Our Philosophy

Welcome. Yoga is for everyone. We hope that you will relax, restore, and renew through your practice of yoga. We embrace all who are interested in yoga, from raw beginners to the seasoned yogi. We hope that within our broad range of instructors and offerings you will find something that suits your needs. If at any time you have any questions or comments about Simply Yoga, please feel free to reach out to Carol, David or Nagi in person, on line or by phone. Your comments are always welcome. This center is for all of us.

Yoga is a source of joy, clarity, and inner freedom. You do not need to be limber to practice yoga—or athletic, or "spiritual," or even able-bodied. At Simply Yoga, we invite you to start where you are and to treat the practice as an exploration.

Yoga is an adventure. Each time we practice, we encounter the known ("There's my tight shoulder again!") and the unknown ("Wow! There is actually a way to release that shoulder!"). We encounter new sensations and new realizations. We focus so intently on exactly what is happening in the moment that our habitual mental chatter starts to quiet down and we experience ourselves—perhaps for the first time—as something other than a restless mind.

Yoga does not ask you to believe in anything, but rather to find out for yourself what is true. A curious and observant attitude is the key to progress along the path of yoga.

Yoga is non-competitive and non-comparative. In this sense, a yoga class can provide an alternative to the way much of the world feels to us much of the time. In our classes at Simply Yoga, you are encouraged to be sensitive to your body and its needs and to honor your limitations while you work toward greater freedom. We ask you not to compare yourself with others. Physical, mental, and emotional transformation will come to those who practice with attention and consistency no matter where he or she starts from.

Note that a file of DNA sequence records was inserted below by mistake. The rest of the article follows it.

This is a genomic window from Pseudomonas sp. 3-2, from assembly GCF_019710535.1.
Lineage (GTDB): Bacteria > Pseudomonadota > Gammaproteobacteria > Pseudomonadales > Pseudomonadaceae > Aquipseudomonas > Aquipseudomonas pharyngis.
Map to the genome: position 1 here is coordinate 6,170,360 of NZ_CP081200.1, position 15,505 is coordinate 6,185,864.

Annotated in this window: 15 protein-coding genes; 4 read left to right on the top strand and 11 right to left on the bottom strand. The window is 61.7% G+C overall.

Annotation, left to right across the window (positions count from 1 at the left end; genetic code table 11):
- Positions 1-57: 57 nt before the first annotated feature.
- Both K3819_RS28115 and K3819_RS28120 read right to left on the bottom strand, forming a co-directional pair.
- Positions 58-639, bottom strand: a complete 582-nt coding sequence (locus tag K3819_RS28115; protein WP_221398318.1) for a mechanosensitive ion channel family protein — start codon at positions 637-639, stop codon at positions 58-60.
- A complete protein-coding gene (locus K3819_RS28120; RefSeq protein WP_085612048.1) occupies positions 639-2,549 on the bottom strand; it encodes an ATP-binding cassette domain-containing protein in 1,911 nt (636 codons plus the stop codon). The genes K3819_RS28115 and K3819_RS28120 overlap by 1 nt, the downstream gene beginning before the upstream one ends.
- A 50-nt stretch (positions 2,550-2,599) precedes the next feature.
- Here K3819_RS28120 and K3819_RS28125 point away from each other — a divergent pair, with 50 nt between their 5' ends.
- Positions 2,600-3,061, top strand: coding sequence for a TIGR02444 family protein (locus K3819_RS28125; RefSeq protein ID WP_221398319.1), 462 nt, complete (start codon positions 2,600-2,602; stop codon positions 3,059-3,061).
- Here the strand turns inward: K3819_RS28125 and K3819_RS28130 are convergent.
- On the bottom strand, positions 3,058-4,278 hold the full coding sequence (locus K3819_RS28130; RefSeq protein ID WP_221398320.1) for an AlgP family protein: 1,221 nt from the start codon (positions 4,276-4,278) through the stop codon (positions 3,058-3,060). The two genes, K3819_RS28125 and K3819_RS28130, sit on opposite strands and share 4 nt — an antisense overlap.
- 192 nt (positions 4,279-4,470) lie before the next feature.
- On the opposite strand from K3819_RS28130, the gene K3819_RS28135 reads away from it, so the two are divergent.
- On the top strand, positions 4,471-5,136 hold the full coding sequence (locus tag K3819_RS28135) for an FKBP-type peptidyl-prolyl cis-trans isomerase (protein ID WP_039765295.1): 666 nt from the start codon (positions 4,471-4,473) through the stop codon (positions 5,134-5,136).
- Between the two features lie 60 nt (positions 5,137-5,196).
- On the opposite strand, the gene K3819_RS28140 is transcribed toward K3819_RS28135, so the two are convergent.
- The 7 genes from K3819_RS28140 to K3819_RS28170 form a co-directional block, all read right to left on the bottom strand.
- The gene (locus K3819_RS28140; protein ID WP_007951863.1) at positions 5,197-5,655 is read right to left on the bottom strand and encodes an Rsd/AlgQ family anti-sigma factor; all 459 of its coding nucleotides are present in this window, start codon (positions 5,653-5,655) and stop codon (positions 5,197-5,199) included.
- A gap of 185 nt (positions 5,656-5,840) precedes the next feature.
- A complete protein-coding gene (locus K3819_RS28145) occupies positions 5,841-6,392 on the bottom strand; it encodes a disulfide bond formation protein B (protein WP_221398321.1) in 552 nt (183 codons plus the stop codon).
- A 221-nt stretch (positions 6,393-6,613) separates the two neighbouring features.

Yoga is about learning, not just about doing. At Simply Yoga, teachers give clear, detailed instructions and provide individual attention. Through this attentive, supportive instruction, students learn to become their own teachers, to know how to modify the poses to meet their individual needs, and to be able to practice independently if they wish to cultivate a home practice.


Yoga awakens what B.K.S. Iyengar calls "the intelligence of the body." Intelligence is not only in the brain or the mind, but in the body as a whole. Too many people live disconnected from their bodies and this disconnection is a cause of both mental and physical suffering. Yoga leads us progressively inward and progressively toward integration. As we become ever more attuned to exactly what is happening in every part of the body and to how the various body parts relate to and influence one another, we become peaceful inside.


Yoga is fun and fun is therapeutic. A good yoga class includes humor and laughter. Laughter helps us feel relaxed and connected with others. The feeling in the yoga room is one of camaraderie and shared discovery. We are all in this together and we are each supported by the presence of our classmates.

Last Modified: April 27, 2015